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'John Kirk Sewall's Map of Peking 1938' Jigsaw Puzzle

38cm*52cm; wood; 520 pieces

价格 ¥ 280.00

邮费 包邮 支持自提

数量 -1+ 销量 : 2

    'John Kirk Sewall's Map of Peking 1938' Jigsaw Puzzle

    38cm*52cm; wood; 520 pieces

    ¥ 280.00

    销量 : 2

    邮费: 包邮 支持自提

    浏览 : 289

    Beijing Postcards
    新店入驻

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    浏览: 289

    This is a pictorial street map of the inner city of Beijing, decorated with small illustrations of landmark buildings and black silhouettes of workers, pedestrians and animals, including camel trains, drawn by the American illustrator John Kirk Sewall. The map is divided into three areas shaded different colors: Tartar City, Imperial City (with the Forbidden City) and Chinese City. Buildings are identified in both English and Chinese characters. A compass rose upper left bears the name Peiyang Press, the publisher. It highlights areas of particular interest to travelers including sightseeing attractions, the rail station, hotels, the YMCA, and a street identified as "good for shopping." Of historical interest is the Legation Quarter, where the foreign delegations were clustered. An examination of this section of the map helps to ascertain its publication date.

    This particular edition of the Sewall map is titled Peking, but other examples are titled Peiping. "Peking" was the Romanized spelling for the capital city of China until 1979. During the period between 1928 and 1949, the city's name was changed from “Peking” to "Peiping" by the Kuomintang government, which had moved the national capital to Nanjing.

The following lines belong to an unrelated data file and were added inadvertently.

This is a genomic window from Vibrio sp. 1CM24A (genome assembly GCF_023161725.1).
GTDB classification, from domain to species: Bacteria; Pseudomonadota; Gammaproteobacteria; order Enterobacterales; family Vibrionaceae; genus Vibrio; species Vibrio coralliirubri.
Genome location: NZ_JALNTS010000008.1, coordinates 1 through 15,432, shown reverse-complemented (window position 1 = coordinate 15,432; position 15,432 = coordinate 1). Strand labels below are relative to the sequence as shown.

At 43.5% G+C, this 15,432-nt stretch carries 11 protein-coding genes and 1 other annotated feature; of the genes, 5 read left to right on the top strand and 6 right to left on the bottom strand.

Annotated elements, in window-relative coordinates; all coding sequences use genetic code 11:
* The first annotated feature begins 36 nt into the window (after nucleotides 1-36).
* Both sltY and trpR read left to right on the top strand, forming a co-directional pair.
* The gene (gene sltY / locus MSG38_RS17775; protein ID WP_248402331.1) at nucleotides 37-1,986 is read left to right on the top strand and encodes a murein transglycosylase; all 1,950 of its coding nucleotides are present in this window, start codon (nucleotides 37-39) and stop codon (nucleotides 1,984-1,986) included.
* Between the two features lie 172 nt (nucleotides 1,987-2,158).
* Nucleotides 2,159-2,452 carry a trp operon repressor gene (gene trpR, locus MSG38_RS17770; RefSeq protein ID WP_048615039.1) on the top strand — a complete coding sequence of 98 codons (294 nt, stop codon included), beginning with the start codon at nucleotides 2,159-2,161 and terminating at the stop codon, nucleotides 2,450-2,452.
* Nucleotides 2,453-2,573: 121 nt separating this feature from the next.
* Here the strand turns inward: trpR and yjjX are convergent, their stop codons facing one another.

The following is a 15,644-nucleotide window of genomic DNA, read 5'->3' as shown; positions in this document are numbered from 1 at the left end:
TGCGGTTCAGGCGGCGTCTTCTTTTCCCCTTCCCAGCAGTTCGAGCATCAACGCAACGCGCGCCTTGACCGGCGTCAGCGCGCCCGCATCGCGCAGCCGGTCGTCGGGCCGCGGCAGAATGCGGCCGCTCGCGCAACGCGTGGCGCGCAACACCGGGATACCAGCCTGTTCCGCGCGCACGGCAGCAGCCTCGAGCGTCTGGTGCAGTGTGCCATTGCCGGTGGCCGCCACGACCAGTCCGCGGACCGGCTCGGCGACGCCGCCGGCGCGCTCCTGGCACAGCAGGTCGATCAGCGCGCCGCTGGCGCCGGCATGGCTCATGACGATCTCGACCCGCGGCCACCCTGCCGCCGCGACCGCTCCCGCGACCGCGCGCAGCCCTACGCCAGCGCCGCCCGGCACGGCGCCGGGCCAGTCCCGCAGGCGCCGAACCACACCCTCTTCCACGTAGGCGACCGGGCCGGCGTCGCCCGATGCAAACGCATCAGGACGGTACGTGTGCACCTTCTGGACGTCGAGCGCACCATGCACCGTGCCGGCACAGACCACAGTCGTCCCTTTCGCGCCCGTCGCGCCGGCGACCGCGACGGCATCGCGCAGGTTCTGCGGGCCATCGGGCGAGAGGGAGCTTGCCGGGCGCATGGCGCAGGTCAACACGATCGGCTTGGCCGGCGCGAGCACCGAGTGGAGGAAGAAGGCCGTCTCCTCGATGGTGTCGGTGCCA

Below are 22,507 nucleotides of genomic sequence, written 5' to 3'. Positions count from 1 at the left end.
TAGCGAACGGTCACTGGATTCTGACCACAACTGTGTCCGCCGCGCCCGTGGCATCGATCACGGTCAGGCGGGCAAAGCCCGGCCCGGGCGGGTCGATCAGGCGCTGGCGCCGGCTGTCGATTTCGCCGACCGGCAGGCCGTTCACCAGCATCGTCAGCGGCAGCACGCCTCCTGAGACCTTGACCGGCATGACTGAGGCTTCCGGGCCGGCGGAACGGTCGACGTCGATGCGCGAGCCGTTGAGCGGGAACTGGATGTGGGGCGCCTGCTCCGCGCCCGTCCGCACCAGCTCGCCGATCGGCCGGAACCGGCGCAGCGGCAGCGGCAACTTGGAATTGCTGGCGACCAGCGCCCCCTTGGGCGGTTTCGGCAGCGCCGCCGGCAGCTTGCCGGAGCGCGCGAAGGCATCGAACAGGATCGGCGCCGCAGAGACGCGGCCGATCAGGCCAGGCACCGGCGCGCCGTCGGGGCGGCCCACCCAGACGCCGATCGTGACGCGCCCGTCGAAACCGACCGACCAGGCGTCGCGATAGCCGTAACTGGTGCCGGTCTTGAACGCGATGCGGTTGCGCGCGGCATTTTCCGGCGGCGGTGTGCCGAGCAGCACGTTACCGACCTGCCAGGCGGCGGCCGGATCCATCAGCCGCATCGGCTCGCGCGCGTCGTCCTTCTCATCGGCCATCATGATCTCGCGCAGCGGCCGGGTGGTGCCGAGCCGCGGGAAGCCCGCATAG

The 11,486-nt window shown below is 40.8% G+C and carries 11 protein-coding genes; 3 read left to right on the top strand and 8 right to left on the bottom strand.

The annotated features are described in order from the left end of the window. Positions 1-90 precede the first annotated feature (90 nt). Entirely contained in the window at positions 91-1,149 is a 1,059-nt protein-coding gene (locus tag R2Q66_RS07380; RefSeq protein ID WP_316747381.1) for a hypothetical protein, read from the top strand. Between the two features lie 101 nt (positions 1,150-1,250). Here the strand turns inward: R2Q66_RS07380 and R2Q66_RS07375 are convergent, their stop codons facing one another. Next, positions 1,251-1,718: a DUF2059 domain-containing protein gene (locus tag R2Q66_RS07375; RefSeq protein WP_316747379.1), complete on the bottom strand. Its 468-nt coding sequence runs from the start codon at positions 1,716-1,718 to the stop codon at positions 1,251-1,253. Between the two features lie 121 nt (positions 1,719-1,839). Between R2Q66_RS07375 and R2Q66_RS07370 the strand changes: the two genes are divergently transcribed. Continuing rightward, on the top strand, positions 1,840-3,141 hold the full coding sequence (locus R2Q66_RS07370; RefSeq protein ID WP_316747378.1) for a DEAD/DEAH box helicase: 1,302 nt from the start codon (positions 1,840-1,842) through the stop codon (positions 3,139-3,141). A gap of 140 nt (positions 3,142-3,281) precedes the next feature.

The dates of issuance of the Peking and Peiping examples of the Sewall map can partly be determined by political history, in particular the establishment of the Nazi regime. The Peiping map must have been published after 1928, when the name first came into use. On that map, the German Legation is represented by the black, red and gold Reichsbanner flag, which was banned in 1933 when the Nazis gained power, and supplanted by the Nazi red flag with swastika in 1935.

    Sewall's map titled Peking is later than the Peiping version because the German Legation and the site of the ex-Austrian Legation are not named -- rather they are represented entirely by the Nazi flag, adopted in Germany from 1935 until the regime fell in 1945. Germany annexed Austria in 1938 so the use of the Nazi flag to represent it on the Peking map can be presumed to be 1938 or later. Thus, the Peking map probably dates between 1938 (when Germany annexed Austria) and 1945, when the Nazi regime was defeated. This dating is in conflict with the fact that the city officially was called Peiping rather than Peking between 1928 and 1949. One plausible explanation is that by 1938 the Japanese occupied Peiping, but were interested in re-establishing Peking as the capital in opposition to the Kuomintang so favored that name.

    This is a jigsaw puzzles of a reproduction map. The original was published by John Kirk Sewall and the Peiyang Press. Ltd.

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